A weekly roundup of small-business developments.
What’s affecting me, my clients and other small-business owners this week.
The Deficit: Can Small Businesses Reduce the National Debt?
President Obama blogs about deficit reduction: go big! About that debt ceiling: Ezra Klein asks the question we’ve all been asking. A new poll reports that the president edges out the G.O.P. on helping small businesses. A Congressman says that small businesses are crucial to reducing this country’s debt. A massive deficit reduction plan is proposed by a staunch budget-cutter. Jared Bernstein says, “Consumer spending is way down, and it’s not getting much of a boost from jobs and paychecks. Which means that fiscal stimulus is about the only game in town, or it would be if policy makers weren’t spending practically every waking minute on budget cuts.”
The Data: A $300,000 Home Sells for $16
Mortgage refinancings surge but Wells Fargo reports a sharp decline in new mortgages. Existing home sales decline. Architectural billings fall. June housing starts, however, are at a six-month high and some economists think we’ve hit a housing bottom. A guy in Texas buys a $300,000 home for $16. American builders were slightly more confident in July, and the remodeling industry sets a record. Commercial property prices are increasing.
The Economy: A Slow Growth Decade Is Raging
As weekly jobless claims increase, here are nine signs the recovery might be losing momentum. Leading indicators grow slowly for the second month in a row. A well known forecaster says “a slow-growth decade is already raging. You feel it everywhere. And it’s going to get worse, much worse. A recession is virtually certain for 2012.” However, corporate cash is at an all-time high. David Beckworth concludes that the root of our problems lies in weak demand. The Hartford finds that we are optimistic about our personal finances, and (gasp) more are saving for retirement. A University of Helsinki study makes me re-think the benefits of gross domestic product growth. Borders is forced to liquidate, and Wharton’s Daniel Raff explains why this is bad for the entire publishing industry. Cisco cuts 6,500 jobs. Scott Grannis issues a money supply alert. Is Microsoft to blame for high unemployment?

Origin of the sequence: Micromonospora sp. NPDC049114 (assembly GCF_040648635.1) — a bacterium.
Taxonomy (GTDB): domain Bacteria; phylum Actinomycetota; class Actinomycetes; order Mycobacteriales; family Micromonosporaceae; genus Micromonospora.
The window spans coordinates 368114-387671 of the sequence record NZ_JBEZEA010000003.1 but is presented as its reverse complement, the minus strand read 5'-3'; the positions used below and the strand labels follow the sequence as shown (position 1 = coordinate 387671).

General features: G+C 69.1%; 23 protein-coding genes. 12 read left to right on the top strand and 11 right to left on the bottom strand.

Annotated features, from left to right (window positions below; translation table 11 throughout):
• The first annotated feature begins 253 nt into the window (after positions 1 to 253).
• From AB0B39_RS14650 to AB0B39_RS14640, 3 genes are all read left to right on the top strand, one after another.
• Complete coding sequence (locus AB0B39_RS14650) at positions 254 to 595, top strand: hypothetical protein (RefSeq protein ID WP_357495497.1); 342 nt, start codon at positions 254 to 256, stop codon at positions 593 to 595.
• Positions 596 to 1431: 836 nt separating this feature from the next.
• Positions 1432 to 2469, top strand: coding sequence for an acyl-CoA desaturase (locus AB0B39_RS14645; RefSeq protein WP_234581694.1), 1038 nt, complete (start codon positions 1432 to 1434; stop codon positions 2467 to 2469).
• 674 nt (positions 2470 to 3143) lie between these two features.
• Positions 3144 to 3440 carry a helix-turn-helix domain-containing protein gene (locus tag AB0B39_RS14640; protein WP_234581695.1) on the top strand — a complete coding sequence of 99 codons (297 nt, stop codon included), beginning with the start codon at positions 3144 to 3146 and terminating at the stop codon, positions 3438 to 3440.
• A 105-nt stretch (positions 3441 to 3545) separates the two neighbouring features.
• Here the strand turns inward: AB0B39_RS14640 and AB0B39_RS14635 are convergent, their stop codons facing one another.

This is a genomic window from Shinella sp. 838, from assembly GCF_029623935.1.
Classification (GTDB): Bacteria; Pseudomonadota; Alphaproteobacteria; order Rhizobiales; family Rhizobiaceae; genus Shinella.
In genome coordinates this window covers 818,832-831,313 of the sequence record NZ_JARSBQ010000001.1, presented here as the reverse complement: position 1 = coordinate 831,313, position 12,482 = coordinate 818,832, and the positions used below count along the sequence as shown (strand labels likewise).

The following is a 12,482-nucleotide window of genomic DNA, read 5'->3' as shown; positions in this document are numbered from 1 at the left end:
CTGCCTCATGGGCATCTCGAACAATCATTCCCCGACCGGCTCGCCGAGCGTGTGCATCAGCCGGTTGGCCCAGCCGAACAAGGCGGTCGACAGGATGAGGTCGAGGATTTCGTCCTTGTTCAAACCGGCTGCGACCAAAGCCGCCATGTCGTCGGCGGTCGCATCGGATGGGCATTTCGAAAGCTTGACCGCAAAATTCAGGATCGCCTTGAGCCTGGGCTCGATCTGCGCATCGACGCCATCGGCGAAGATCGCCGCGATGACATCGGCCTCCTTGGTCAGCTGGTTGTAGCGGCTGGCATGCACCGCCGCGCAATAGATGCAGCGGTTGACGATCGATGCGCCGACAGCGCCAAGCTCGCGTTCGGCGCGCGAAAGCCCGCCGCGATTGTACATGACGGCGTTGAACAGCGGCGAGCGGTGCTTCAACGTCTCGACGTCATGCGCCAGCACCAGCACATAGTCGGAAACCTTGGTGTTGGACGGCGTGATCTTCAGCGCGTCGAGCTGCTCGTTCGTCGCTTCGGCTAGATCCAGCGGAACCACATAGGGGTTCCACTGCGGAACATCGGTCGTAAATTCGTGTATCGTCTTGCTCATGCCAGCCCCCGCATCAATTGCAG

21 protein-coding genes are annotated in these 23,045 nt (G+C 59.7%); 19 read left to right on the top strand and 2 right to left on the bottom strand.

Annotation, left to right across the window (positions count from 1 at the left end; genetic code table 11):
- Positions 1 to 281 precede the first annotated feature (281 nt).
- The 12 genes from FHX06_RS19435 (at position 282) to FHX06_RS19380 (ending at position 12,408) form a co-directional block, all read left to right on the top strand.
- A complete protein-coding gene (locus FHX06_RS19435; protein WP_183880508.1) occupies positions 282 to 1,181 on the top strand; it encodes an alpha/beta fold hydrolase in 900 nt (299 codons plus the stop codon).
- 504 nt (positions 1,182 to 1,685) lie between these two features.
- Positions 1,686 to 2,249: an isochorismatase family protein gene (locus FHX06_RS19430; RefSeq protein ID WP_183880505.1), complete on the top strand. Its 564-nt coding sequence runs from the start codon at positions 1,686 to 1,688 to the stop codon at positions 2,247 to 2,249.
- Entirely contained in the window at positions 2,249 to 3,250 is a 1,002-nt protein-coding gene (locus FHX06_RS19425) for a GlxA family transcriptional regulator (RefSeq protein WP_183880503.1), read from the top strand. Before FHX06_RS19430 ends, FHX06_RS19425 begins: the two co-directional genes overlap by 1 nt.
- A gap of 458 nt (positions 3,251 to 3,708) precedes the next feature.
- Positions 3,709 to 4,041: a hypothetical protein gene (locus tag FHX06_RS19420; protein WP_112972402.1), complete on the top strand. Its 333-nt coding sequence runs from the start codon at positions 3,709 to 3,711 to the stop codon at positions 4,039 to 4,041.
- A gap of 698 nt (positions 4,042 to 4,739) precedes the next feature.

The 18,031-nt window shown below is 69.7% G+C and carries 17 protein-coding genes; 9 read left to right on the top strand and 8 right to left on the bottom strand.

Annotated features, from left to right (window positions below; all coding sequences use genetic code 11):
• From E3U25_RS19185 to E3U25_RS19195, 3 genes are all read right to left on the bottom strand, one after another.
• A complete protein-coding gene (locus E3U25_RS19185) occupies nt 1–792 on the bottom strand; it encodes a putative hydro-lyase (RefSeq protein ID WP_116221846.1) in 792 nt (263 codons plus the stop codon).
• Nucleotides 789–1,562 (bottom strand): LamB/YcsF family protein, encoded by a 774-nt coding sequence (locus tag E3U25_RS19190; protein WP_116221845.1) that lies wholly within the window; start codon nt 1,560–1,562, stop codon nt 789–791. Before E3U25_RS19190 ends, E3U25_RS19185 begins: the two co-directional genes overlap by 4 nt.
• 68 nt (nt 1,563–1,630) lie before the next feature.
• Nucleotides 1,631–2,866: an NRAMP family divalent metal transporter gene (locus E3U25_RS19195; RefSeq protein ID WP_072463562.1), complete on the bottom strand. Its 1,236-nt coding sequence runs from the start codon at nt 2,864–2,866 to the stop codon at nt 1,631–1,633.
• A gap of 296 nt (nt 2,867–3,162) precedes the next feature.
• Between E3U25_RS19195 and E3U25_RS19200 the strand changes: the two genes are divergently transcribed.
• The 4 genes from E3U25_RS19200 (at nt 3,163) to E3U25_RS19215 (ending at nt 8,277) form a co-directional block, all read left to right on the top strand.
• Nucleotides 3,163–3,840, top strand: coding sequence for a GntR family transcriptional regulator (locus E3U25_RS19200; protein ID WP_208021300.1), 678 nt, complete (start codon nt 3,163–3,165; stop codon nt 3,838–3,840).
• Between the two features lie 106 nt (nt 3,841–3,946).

Starting Up: Kauffman Wants Start-Up Legislation
The Kauffman Foundation proposes start-up legislation and laments that “start-ups are opening their doors with fewer employees and, once they get going, are hiring fewer people, regardless of the economic climate.” A microlender gives us eight crucial elements of start-up success, such as: “You want to raise enough money initially so that you can hit a major milestone and have something to show investors.” The founder of Cvent tells an inspiring story about his experiences as a start-up founder and dot-com era survivor. A 21-year-old sells her start-up for $21 million.
Marketing 1: Succeeding And Failing With Social Networks
Mediapost.com reports that Facebook scores low in customer satisfaction. Ever wonder which are the most expensive keywords for GoogleAds? Kristi Hines gives us four ways to increase traffic with Stumbleupon. Tim Hartford explains why social marketing doesn’t work. Example: “The first surprise, then, is that the typical Twitter cascade is both rare and tiny. Ninety per cent of Tweets are never re-tweeted, and most of the remainder are re-tweeted only by a person’s immediate followers, not by those at two or three removes.” More important: no new social networks were announced last week and, phew, a neuroscientist concludes that Google does not melt our memories.
Marketing 2: Men, Women, Cats and Dogs
New demographics contrast the shopping habits of men and women and dogs and cats. An infographic explains all of the ways to offer free shipping to customers. A research firm explains the five myths of selling to small businesses. Dan Ariely explains the tactics online companies use to get us to share more and spend more. Old Spice hires Fabio. American Express goes after Groupon.
Success Strategies: Anyone Know A Good Story?
Here’s how a bad economy can be the mother of invention. The Vancouver airport seeks a live-in storyteller for 80 days. Mark Perry explains why Wal-Mart is the most successful retailer in history. Chris Brogan creates “a private communication channel for aspiring Web entrepreneurs to learn how to build their businesses and grow their future.” New restaurant idea: build it under the sea. A video shares three lessons from Calvin Klein.
Your People: Come Out, Come Out Wherever You Are